Opinionista Brad Cibane 26 March 2015

Statue of limitations

Blacks have, to date, had to negotiate recognition and inclusion, which generally entails shedding their black identity and assimilating whiteness on white terms. Hopefully the #RhodesMustFall debate is the beginning of a revolution that will mean this is no longer necessary.

A revolution deferred for 21 years is finally brewing in South Africa. It started when students at the University of Cape Town erupted in a call that “Rhodes must fall”. Within days their call echoed across the provincial border at Rhodes University.

Gareth Cliff calls Rhodes the “most successful imperialist agent” of Victorian Britain. An artist once caricatured his towering figure saddled across the African continent—a symbol of his exploits. He built an empire on the bloody backs of black folk. In Rhodesia, his private country, he “owned” both the land and its people. How is his name still plastered on our public institutions?

“It is a hollow victory to defeat those already dead. Rhodes doesn’t care,” wrote Cliff. Cliff and the many others who invoke “history” and Rhodes’ “unquestionable legacy” are missing the point. It would be silly to think that removing the statue would solve South Africa’s entire race problem. Yet it is the perfect place to start.

Charles Maurice de Talleyrand observed that the more things change, the more they remain the same. This has been the case in South Africa for 21 years. Institutionalised oppression of blacks has been repealed but our society has maintained the mould. Our democracy inherited the Apartheid base and superstructure. It supports economic inequities and perpetuates Apartheid-style brutalities against the blacks and other previously oppressed groups.

The rainbow nation still has “whites only” areas like Kleinfontein (Pretoria) and Orania (Northern Cape). Blacks entering Worcester, a suburb in the Western Cape, must carry a “green card”. These are just the towns we know about. 

Blacks and queer bodies are under a constant threat of violence and humiliation. You don’t need to look hard to find a story of black brutalisation: a domestic worker is assaulted for “looking like a prostitute”; a gang of white youths force cleaners to eat faeces and drink urine or they randomly beat a cleaner to a pulp; an employer forces a security guard to have sex with a dog; or a primary school pupil is raped with a broom on camera.

Blacks must negotiate recognition and inclusion, which generally entails shedding their black identity and assimilating whiteness on white terms. I remember as an undergraduate law student mispronouncing the word “management” during a class discussion. The lecturer asked me to repeat the word, and the class erupted in laughter. I was mortified and I swore never to speak in class again. Ironically, that same lecturer had consistently mispronounced my name and surname.

The lecturer was dabbling in a sort of privilege known only to a minority of South Africans. Peggy McIntosh called it “white privilege,” an “invisible, weightless knapsack of special provisions, maps, passports, code books, visas, clothes, tools and blank cheques”.

An overwhelming majority of blacks is excluded by entrenched economic biases. The exclusion manifests in black-white interpersonal relationships. Howard College, my alma mater, has a “black cafeteria” and a “white cafeteria”. One is a hotbox with hard benches; it serves roast chicken, fried chips and Coca Cola. The other has manicured trees and gazebos; it serves pasta, toasted sandwiches, salad and cappuccinos.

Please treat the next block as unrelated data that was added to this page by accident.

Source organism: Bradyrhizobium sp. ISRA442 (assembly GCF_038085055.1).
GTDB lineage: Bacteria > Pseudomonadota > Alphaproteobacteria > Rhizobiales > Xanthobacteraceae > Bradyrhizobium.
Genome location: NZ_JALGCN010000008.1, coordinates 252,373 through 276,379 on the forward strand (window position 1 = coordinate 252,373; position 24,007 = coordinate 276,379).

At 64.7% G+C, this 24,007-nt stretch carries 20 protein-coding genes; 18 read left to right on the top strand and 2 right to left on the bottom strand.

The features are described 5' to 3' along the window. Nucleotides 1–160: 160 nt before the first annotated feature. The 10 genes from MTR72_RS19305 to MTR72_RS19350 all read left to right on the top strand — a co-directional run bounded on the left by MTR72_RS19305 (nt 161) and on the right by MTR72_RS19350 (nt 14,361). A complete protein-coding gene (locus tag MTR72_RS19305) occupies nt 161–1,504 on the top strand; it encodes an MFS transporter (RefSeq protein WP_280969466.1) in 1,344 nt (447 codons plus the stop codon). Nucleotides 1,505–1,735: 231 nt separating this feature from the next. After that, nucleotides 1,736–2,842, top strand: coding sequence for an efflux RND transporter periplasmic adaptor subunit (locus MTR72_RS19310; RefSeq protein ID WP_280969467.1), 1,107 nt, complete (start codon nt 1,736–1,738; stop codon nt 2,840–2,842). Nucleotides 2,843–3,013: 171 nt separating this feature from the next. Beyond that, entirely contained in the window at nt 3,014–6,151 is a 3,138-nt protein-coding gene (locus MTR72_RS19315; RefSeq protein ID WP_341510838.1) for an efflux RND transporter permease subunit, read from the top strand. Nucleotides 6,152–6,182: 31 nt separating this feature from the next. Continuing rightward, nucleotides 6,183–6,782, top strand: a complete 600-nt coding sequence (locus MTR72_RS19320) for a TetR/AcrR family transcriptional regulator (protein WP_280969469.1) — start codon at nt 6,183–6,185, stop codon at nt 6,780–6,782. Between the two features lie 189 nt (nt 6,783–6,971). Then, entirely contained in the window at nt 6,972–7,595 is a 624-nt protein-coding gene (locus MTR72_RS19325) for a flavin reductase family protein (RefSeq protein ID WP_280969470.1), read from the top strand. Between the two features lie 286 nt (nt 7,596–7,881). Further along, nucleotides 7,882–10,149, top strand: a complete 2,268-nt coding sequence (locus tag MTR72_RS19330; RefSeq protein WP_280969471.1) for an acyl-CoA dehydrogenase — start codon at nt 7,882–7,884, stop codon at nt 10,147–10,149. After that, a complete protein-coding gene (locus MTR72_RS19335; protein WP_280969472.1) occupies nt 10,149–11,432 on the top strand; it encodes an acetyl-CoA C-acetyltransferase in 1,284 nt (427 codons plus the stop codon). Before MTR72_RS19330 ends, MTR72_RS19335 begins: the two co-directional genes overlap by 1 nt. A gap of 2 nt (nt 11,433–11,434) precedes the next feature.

If you read anything above to mean that whites are oppressing blacks, you would be justified in thinking so. South Africa exhibits elements of both white supremacy, defined by Shannon Sullivan as “conscious deliberate forms of white domination”, and white privilege, defined as “a constellation of psychical and somatic habits formed through transaction with a racist world”. 

The Rhodes uprising is, therefore, important for two reasons. First, it attacks a symbol of conscious white domination while also forcing whites to confront unconscious habits (white privilege). Cecil Rhodes is a symbol of both white domination and white privilege. He consciously oppressed and brutalised blacks. Moreover, liberal whites like Gareth Cliff who defend his memory are engaged in a less conscious act of domination, which is to discount or rationalise black suffering and brutalisation.

Second, the uprising is led by “born frees”. It is based not only on historical memory, but also on lived experience. Most younger generations of blacks go through what Nietzsche called “ressentiment”– perceiving themselves as part of the problem; accepting that they need to assimilate and thus pulling themselves up by the bootstraps. However, many soon realise that their status as “insiders/outsiders” is permanent. They realise the need to deconstruct the system.

Before leaving South Africa, I had lunch with a young black woman in Johannesburg. She obtained her law degree summa cum laude and, as senior associate at a Big Five law firm, she is churning superhuman billable hours. Yet she was asking for advice on securing scholarships. Her (white) male counterparts with wealth and the connections to get clients are outcompeting her. Her boss is kind; so are her colleagues, but the system is spewing her out. 

Sullivan writes that “Racism is not located solely in the individual person; it has a long history of perpetuating itself through political, economic, national, global, educational, and other institutions that are much larger than any individual.” Rhodes’ fall is symbolic of the deconstruction of those institutions. Rhodes’ fall is a continuation of a ‘values revolution’ that we placed on hold in 1994. DM


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